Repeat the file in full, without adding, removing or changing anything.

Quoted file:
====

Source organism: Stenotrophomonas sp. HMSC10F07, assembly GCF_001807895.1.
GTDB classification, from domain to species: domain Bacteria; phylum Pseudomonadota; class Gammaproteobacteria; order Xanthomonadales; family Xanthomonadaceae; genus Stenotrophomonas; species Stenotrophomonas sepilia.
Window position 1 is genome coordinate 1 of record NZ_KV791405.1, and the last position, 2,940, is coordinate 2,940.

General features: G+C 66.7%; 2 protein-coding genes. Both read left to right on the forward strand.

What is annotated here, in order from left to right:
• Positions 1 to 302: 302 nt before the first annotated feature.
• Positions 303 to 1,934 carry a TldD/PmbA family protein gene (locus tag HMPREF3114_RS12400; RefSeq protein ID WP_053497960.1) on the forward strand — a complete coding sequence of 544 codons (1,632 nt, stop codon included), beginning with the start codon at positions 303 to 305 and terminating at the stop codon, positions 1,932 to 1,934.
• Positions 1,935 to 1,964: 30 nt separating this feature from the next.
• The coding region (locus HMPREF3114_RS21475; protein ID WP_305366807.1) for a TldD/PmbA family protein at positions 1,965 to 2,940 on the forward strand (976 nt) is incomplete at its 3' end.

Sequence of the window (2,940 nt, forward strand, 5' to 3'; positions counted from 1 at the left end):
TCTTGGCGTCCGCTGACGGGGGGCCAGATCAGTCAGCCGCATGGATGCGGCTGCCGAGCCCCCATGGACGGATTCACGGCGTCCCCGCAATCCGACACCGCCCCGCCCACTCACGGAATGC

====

Source organism: Stenotrophomonas sp. HMSC10F07, assembly GCF_001807895.1.
GTDB classification, from domain to species: domain Bacteria; phylum Pseudomonadota; class Gammaproteobacteria; order Xanthomonadales; family Xanthomonadaceae; genus Stenotrophomonas; species Stenotrophomonas sepilia.
Window position 1 is genome coordinate 1 of record NZ_KV791405.1, and the last position, 2,940, is coordinate 2,940.

General features: G+C 66.7%; 2 protein-coding genes. Both read left to right on the forward strand.

What is annotated here, in order from left to right:
• Positions 1 to 302: 302 nt before the first annotated feature.
• Positions 303 to 1,934 carry a TldD/PmbA family protein gene (locus tag HMPREF3114_RS12400; RefSeq protein ID WP_053497960.1) on the forward strand — a complete coding sequence of 544 codons (1,632 nt, stop codon included), beginning with the start codon at positions 303 to 305 and terminating at the stop codon, positions 1,932 to 1,934.
• Positions 1,935 to 1,964: 30 nt separating this feature from the next.
• The coding region (locus HMPREF3114_RS21475; protein ID WP_305366807.1) for a TldD/PmbA family protein at positions 1,965 to 2,940 on the forward strand (976 nt) is incomplete at its 3' end.

Sequence of the window (2,940 nt, forward strand, 5' to 3'; positions counted from 1 at the left end):
TCTTGGCGTCCGCTGACGGGGGGCCAGATCAGTCAGCCGCATGGATGCGGCTGCCGAGCCCCCATGGACGGATTCACGGCGTCCCCGCAATCCGACACCGCCCCGCCCACTCACGGAATGC